So, is there such a thing as the heart-mind? It would appear so. Seemingly intuitive and less influenced by the vagaries of the external world, It has long been associated with empathy, compassion and as a balancing agent for the mind. To support it in this work, we need to develop a more relaxed, patient attitude to life – which flies in the face of much modern thinking around being simply goal orientated, materially fixated and economic growth conscious.

 

Our culture still places the ego-mind at the ‘heart’ of learning and intelligence, and ‘cognition’, or ‘knowing’, is still used to refer exclusively to mental functions and mental processes. Yet we all know that an over-active or over stimulated mind can be one of the most frustrating, distressing, even frightening, obsessive, insecure places to be. On a positive note, emotional resilience is now finding its way slowly but surely into mainstream awareness.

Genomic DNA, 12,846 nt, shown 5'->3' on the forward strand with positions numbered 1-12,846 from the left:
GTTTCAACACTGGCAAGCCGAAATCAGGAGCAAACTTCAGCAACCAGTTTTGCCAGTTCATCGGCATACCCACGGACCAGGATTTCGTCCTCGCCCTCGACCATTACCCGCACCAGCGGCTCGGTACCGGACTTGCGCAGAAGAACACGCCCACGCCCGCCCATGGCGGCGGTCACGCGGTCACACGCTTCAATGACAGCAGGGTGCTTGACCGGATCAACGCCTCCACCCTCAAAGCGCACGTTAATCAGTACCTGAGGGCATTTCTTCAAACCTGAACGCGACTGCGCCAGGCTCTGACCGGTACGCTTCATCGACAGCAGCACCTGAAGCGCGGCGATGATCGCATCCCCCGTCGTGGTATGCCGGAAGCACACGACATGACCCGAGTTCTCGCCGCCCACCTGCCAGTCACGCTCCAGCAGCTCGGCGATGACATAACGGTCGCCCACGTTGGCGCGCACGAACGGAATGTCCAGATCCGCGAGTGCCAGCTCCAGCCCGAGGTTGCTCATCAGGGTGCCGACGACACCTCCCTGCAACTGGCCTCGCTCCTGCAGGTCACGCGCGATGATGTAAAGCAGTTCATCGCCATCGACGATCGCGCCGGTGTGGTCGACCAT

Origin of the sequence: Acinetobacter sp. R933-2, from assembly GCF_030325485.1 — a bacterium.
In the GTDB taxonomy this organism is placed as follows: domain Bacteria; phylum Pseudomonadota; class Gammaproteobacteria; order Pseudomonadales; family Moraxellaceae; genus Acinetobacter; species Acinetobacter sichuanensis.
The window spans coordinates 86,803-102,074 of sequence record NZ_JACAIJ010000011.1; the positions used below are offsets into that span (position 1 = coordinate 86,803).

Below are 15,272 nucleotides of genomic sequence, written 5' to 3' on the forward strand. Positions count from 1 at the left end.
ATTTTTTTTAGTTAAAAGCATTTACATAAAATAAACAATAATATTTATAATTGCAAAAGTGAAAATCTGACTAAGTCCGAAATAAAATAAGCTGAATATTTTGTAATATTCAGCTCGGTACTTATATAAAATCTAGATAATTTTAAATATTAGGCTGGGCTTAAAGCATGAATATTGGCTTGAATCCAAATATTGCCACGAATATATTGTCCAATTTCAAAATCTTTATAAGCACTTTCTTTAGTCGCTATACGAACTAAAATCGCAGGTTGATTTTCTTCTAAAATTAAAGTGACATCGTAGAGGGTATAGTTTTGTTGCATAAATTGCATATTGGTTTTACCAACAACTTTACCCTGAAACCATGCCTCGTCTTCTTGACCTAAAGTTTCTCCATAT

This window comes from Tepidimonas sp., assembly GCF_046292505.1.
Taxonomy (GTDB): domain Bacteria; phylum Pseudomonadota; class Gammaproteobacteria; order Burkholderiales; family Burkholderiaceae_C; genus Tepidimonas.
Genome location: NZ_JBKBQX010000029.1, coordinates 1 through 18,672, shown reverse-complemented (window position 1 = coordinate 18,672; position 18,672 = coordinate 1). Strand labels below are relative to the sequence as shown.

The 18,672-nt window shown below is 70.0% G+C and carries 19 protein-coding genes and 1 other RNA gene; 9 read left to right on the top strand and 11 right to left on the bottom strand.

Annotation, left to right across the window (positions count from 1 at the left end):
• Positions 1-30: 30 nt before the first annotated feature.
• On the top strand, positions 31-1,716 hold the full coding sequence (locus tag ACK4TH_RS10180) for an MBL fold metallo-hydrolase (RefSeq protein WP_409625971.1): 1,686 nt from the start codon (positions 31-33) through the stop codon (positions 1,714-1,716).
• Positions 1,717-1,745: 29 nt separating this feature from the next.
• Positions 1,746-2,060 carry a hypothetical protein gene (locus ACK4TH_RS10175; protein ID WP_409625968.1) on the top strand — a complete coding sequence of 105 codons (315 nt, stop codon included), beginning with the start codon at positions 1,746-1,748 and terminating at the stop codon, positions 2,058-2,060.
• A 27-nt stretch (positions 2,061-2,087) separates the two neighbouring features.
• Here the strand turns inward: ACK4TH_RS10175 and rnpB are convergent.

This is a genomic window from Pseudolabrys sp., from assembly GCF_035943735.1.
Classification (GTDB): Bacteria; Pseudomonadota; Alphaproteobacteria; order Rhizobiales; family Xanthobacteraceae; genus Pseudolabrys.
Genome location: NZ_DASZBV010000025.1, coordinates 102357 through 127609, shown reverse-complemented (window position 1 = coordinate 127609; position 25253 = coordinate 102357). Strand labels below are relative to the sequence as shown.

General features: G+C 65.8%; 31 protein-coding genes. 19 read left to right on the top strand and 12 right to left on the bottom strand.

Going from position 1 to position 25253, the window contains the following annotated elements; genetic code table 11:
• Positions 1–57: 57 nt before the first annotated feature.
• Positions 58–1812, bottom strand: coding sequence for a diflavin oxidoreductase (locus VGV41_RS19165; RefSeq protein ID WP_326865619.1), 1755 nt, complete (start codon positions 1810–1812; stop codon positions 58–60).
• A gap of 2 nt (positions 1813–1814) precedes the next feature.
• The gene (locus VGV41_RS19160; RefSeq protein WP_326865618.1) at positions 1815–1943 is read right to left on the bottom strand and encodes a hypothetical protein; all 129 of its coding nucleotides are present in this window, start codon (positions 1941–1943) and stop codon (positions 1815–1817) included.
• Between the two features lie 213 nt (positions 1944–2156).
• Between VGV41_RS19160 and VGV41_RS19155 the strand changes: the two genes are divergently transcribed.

The mind can lock us down into ever decreasing circles of anger, fear, judgment, resentment and the need for retribution. Heart intelligence balances with characteristics such as acceptance and empathy. When we come from the heart, we have compassion, feel secure, are willing to listen to others, know there is always more than one perspective to consider and search for the solution that serves the greater good – all of which can be linked to the hormones and neuro-transmitters that the heart releases.